A valley side landscape of clay loams with parklands and fragmented woodland
This landscape character type occurs in east Suffolk as linear bands in the middle reaches of the valleys of these rivers:
The Yox from Sibton eastward to Theberton
The Fromus around Kelsale and Carlton
The Alde around the Glemhams
The Ore from Parham eastward to Blaxhall
The Deben from Brandeston south-eastwards to Easton and Glevering
Geology, landform and soils
This landscape, on the eastern edge of the central Suffolk clay plateau, consists of gently sloping valley sides and plateau fringes. Its soils range from occasionally waterlogged clays to sandy loams overlying glacial till and other glacial outwash materials. In most cases the valley heads have the heaviest soils, becoming lighter and occasionally gravely in the lower reaches.
Landholding and enclosure pattern
The field patterns are slightly organic in appearance, but with a tendency to a co-axial arrangement with the principal axes at right angles to the rivers. In the lower reaches there can be more planned-looking landscapes resulting from late enclosure or estate-inspired reorganisation.
The soils are generally well-drained, so greens are infrequent, but there are examples at Middleton Moor and the former Carlton Green and Curlew Green in Kelsale. Landscape parks, are, however, numerous: Sibton Park, Cockfield Hall in Yoxford, Rookery Park in Yoxford, Theberton Hall and Theberton House, Darsham House, Carlton Park, Glemham House, Marlesford Hall, Brandeston Hall, Easton Park (part) and Glevering House and Glevering Park (part) in Hacheston. These are mainly of 18th and 19th century date and moderate in size, as are their associated estates.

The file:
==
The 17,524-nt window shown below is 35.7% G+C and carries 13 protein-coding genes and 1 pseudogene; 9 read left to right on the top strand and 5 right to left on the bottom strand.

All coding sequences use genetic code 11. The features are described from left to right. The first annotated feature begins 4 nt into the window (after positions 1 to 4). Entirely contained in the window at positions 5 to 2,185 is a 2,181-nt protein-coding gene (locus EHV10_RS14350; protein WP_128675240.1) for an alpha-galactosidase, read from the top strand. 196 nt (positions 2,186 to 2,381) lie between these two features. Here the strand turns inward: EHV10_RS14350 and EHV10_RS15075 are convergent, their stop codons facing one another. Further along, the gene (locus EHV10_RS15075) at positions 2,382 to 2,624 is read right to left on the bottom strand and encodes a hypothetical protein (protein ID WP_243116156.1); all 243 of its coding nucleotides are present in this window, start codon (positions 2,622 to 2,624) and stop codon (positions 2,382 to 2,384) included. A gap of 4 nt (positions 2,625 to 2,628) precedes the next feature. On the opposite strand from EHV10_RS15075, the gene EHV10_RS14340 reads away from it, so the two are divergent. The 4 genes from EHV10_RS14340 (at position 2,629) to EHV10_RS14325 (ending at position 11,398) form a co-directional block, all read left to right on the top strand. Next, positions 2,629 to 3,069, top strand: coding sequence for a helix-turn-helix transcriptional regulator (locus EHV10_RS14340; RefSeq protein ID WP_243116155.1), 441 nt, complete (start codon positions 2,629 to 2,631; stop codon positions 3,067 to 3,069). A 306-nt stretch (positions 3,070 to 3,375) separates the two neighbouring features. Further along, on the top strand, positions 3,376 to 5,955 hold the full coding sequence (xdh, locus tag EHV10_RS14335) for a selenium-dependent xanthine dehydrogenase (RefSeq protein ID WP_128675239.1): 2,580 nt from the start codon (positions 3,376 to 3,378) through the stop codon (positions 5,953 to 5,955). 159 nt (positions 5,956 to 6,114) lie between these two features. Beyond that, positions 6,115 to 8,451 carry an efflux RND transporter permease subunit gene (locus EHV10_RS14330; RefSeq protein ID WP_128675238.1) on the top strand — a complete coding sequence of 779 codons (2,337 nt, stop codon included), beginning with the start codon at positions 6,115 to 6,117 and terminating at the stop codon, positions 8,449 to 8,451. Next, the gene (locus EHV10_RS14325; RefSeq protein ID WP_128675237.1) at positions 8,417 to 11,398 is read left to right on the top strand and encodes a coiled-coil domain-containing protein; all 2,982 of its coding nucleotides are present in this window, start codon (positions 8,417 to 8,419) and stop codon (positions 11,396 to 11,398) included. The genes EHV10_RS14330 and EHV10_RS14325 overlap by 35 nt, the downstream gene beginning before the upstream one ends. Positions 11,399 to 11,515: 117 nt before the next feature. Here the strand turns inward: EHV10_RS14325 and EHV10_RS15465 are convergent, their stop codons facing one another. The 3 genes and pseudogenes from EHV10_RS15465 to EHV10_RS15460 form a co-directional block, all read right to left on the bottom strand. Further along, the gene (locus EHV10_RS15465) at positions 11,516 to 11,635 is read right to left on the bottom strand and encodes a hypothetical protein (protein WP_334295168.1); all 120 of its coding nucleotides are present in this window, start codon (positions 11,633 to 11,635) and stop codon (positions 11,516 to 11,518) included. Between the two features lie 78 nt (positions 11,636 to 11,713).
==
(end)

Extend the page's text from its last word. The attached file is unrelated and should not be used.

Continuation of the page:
This landscape contains a number of substantial villages: Yoxford, Middleton, Theberton, Kelsale, Stratford St Andrew, Great Glemham, Easton and Kettleburgh, although Saxmundham is the only town. The Roman ‘small town’ that underlies the Hacheston crossroads is also in this landscape, but its later successor, Wickham Market lies just outside.
Most of the villages are medieval in origin and are often linear in form due to their valley locations. There are also some dispersed farmsteads. Moated sites are infrequent due to the better drained nature of the soils, but there are some important sites on the edges, such as Moat Hall, Parham (a romantic early Tudor brick and timber house that was a former residence of the Uffords, earls of Suffolk and the Lords Willoughby); and Kettleburgh Hall (a large now empty moated site beside the church that was once the seat of the knightly Charles family who rose to prominence as royal officials in the 13th century).
The A12 trunk road crosses several of the valleys within this landscape type, following a long-established route that skirts the edge of the clay plateau from Ipswich northwards to Lowestoft. This became a turnpike road in 1785 and one of the tollhouses survives on the north side of Saxmundham. In places, as around Wickham Market, this road was re-routed in the 20th century into modern dual-carriageway bypasses, but much of it still meanders through villages. The east coast railway, opened in 1859 as the East Suffolk Railway, runs roughly parallel to the A14 about a mile to the east of it.
Trees and woodland cover
There is fragmented deciduous woodland throughout, while north of Campsea Ashe the cover is more extensive with interlocking woodland views. There are also plenty of hedgerow trees in what is often an extensive hedge network.
This is an arable landscape broken by undulating topography, woodland, well-treed hedgerows and winding lanes. In addition in some places the landscape parks have a significant visual impact, especially in places where they are on the gentle slopes of the valley sides, as can be seen to the south of Marlesford Hall.
The condition of these landscapes is very variable throughout and is often influenced by major transport routes such as the A12 and the presence of larger settlements such as Saxmundham and Wickham Market.